Global health experts came under increasing pressure on Tuesday to clear up questions over the safety of AstraZeneca’s Covid-19 shot, as Sweden, Latvia, Portugal, Luxembourg and Cyprus joined countries suspending their use in a further blow to Europe’s vaccination rollout.

The EU’s largest members — Germany, France and Italy — suspended use of AstraZeneca’s vaccine on Monday pending the outcome of investigations into unusual cases of a rare cerebral thrombosis in people who had received it.

The European Medicines Agency (EMA) said it was investigating reports of 30 cases of unusual blood disorders out of 5 million recipients of the AstraZeneca vaccine. In total, 45 million Covid shots have been delivered across the region.

The EU regulator will release its findings on Thursday but its head, Emer Cooke, said she saw no reason to change its recommendation of AstraZeneca — one of four vaccines that it has approved for use.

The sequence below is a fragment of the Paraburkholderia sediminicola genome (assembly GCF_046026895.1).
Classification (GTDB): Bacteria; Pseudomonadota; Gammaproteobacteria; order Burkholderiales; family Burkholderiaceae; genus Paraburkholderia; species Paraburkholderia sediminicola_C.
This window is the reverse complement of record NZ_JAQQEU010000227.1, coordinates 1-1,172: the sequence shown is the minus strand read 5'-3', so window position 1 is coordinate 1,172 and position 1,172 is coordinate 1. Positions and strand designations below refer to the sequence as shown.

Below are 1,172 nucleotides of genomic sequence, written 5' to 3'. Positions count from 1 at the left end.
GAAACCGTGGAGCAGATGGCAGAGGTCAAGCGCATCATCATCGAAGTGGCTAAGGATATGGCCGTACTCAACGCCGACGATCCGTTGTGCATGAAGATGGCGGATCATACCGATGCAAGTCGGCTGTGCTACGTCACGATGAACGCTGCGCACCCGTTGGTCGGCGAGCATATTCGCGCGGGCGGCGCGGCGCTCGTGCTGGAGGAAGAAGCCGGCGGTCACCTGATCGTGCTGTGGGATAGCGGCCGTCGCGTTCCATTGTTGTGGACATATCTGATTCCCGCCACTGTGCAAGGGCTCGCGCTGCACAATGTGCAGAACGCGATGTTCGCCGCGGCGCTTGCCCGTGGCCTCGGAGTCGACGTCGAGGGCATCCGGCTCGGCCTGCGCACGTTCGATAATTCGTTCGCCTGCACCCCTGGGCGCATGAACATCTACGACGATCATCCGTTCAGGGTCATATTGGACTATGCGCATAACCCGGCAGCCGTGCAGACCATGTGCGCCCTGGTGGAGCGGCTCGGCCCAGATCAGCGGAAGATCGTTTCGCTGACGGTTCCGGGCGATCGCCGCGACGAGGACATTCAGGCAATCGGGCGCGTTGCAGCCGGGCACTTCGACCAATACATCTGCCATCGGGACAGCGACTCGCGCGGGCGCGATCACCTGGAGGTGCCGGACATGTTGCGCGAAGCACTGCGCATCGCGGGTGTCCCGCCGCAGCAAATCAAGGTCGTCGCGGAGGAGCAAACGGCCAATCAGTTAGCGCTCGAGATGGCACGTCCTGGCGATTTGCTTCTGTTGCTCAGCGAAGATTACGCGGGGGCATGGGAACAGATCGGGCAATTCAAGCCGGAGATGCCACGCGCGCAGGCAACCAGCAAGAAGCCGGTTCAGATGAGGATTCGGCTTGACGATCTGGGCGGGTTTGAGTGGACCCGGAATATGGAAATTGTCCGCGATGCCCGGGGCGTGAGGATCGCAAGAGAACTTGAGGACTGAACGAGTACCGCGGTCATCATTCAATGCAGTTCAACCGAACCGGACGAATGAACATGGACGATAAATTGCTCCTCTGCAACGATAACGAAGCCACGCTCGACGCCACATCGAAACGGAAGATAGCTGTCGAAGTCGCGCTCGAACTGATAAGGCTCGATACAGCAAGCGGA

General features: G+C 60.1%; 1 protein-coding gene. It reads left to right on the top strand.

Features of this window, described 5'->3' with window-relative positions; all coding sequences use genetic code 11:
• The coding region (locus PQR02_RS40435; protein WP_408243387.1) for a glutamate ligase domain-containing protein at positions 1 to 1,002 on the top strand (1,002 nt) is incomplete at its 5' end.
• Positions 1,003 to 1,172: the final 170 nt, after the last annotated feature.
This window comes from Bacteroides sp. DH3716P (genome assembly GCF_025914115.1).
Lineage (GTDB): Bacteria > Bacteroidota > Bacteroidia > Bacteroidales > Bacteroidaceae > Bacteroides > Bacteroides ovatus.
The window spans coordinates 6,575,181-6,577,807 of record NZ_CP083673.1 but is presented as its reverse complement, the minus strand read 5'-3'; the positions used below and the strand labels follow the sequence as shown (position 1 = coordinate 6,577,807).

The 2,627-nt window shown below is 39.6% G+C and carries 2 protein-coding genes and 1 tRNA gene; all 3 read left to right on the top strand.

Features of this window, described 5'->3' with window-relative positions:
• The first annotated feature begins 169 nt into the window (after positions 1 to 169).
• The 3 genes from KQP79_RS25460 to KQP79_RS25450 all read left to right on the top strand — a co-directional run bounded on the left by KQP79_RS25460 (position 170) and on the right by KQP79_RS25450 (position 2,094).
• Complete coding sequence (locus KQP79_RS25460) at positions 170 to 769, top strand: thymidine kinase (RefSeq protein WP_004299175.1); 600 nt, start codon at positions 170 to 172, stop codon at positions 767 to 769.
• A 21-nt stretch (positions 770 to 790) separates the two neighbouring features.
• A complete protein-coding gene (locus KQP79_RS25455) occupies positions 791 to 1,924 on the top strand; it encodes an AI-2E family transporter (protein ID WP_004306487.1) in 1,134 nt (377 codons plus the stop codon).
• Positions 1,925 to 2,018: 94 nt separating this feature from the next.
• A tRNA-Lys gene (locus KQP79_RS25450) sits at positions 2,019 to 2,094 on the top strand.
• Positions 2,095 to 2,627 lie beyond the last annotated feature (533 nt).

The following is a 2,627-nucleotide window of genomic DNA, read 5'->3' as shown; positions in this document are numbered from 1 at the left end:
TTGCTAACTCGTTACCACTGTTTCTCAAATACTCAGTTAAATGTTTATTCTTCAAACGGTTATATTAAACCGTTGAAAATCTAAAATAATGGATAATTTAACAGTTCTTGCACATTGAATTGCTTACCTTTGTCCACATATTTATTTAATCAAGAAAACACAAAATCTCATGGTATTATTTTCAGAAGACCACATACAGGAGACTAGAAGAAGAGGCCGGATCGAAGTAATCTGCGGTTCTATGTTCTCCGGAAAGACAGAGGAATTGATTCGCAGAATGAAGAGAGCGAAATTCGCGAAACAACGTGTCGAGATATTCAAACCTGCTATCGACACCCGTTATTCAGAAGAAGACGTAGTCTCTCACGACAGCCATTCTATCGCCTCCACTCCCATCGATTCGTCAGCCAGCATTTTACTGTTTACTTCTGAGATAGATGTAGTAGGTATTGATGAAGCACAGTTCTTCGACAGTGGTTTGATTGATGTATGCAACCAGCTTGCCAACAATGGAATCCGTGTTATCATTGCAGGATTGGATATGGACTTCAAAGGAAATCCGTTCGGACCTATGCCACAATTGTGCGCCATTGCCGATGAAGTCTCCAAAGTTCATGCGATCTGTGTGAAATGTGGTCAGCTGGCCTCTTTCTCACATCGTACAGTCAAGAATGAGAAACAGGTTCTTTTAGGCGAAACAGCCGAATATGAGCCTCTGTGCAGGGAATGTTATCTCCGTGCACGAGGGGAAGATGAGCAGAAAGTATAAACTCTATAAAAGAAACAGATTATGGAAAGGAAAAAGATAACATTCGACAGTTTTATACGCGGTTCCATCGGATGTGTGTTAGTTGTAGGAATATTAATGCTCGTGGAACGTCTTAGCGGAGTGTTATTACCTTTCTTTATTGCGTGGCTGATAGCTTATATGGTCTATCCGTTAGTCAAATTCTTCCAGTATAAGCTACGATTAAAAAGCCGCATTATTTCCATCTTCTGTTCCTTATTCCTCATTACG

“The benefits continue to outweigh the risks, but this is a serious concern and it does need serious and detailed scientific evaluation,” Cooke told a news conference. A WHO committee of experts was reviewing the cases and was expected to issue a statement by the end of the day, a spokesman said.

The WHO and EMA had earlier joined AstraZeneca in saying there is no proven link, but some experts said the episodes of blood clots, bleeding and low platelet counts in younger people seemed to indicate a causal connection to the AstraZeneca shot.

Other epidemiologists note that similar cases have not been found in unusual numbers in Britain. More than 24 million people in Britain have so far received their first dose, with over 11 million having received the AstraZeneca shot.

Australia said it has no plans to halt the use of the AstraZeneca vaccine. The majority of Australia’s 25 million people will be administered the AstraZeneca vaccine. Thailand PM Prayuth Chan-ocha got a shot of AstraZeneca vaccine. “There are people who have concerns. But we must believe doctors, medical professionals,” he said. Reuters